There are grave issues with access to justice. Compared to an individual, any university is wealthy. The Billionaire University is very wealthy indeed. Senior management use this wealth to subdue critics and victims into silence. If you ask an awkward question or stand up against an injustice at a University, then you get threatening letters from the University lawyers. If you pursue matters publicly, then you may be investigated yourself or dismissed for “bringing the University into disrepute”. This is institutional bullying, carried out at immense human cost and with complete disregard for the values of a University.

The registrar at Oxford University is the most senior administrator. She must have sanctioned this wasteful and mean-spirited legal action. However, the registrar has not apologised for the persistent injustice meted out by her staff, far less resigned. Like many in senior positions in UK university administration, the registrar is a former lawyer. It shows.

Just as it is wrong for a University to be fighting grieving parents in law courts (the Abraharts versus Bristol University), so it is wrong for a University to be suing its own long-serving and dedicated staff who merely have asked for a proper employment contract.

University staff need protection from their own senior management. The UK Universities are a Post Office Scandal waiting to happen.

Categories: Blog

1 Comment

Anon · 21 March 2024 at 02:54

It’s never the university, its administration, the perpetrators in academia, or the senior management that protects and enables perpetrators, to bring the university into disrepute through their own actions, inaction, or negligence, is it?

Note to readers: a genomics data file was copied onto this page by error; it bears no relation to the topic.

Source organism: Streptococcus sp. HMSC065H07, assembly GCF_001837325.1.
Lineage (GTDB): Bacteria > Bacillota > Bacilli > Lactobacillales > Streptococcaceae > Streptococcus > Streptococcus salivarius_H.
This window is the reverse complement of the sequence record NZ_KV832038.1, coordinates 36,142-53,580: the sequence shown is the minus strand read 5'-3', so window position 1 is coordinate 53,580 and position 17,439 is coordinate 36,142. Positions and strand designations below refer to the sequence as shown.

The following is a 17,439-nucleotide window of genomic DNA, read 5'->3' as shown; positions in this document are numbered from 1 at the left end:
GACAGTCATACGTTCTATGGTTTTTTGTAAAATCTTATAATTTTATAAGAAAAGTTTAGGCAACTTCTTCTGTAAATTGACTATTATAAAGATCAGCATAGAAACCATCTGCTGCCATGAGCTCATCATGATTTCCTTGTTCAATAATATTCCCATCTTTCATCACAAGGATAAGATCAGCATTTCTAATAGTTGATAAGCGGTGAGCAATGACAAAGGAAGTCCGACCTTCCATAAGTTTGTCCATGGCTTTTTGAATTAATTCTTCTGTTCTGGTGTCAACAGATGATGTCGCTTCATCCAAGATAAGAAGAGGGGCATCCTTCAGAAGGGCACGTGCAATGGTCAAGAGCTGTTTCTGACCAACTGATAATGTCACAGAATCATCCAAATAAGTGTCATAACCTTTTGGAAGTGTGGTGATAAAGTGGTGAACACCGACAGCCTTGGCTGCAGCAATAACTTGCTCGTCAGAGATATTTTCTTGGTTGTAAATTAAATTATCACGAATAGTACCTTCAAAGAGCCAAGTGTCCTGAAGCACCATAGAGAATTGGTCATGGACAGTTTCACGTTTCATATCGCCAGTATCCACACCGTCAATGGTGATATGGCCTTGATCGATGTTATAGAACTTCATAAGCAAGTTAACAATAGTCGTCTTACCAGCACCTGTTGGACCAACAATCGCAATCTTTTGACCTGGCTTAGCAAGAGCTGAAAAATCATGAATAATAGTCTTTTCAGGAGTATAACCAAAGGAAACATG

Because, of course, as we are always reminded, those responsible for tarnishing its reputation and “bringing the university into disrepute” are always the whistleblowers, the staff who challenge sham contracts and exploitative practices, women suffering sexual harassment, targets of mobbing within the academy, or parents in a lawsuit mourning the loss of a child due to suicide resulting from mobbing or negligence.

When you take a simple complaint of misconduct to these monolithic institutions that are apparently above even the law and deal with the years of mobbing, the Kafkaesque gaslighting, the Orwellian bureaucratic labyrinths meant to wear you down, the surveillance, the ostracism, the smear campaigns designed to dehumanize you, the blacklisting in professional networks of your field, the endless BS propaganda designed to deflect any criticism, you get the distinct feeling that this is what it must have felt to have been a dissident in the former GDR or Soviet Union.

Actually, I often wonder if higher education in the UK is a bit like the USSR circa 1987 and whether all of the empty platitudes of EDI (of which they honor none and continue to damage people ) merely represent a perestroika moment before the entire bloated and rotten system collapses.